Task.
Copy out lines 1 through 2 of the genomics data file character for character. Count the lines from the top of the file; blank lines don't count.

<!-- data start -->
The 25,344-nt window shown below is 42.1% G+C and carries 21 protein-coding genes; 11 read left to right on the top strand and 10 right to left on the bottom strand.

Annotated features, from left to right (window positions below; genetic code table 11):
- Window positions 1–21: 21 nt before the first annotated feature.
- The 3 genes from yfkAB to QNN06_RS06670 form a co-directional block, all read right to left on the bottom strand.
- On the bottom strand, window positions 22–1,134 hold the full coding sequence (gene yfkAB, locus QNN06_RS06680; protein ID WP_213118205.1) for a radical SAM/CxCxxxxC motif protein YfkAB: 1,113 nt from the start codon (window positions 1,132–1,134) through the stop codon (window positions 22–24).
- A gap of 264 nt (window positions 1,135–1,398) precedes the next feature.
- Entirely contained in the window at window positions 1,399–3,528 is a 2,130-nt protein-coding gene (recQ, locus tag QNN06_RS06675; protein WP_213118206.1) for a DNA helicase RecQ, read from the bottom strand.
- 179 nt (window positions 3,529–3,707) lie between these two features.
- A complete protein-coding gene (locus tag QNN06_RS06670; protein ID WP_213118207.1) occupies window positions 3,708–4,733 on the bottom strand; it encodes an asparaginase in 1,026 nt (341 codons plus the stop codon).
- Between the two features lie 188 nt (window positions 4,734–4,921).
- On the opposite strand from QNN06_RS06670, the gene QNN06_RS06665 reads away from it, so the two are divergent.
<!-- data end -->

The 25,344-nt window shown below is 42.1% G+C and carries 21 protein-coding genes; 11 read left to right on the top strand and 10 right to left on the bottom strand.

Annotated features, from left to right (window positions below; genetic code table 11):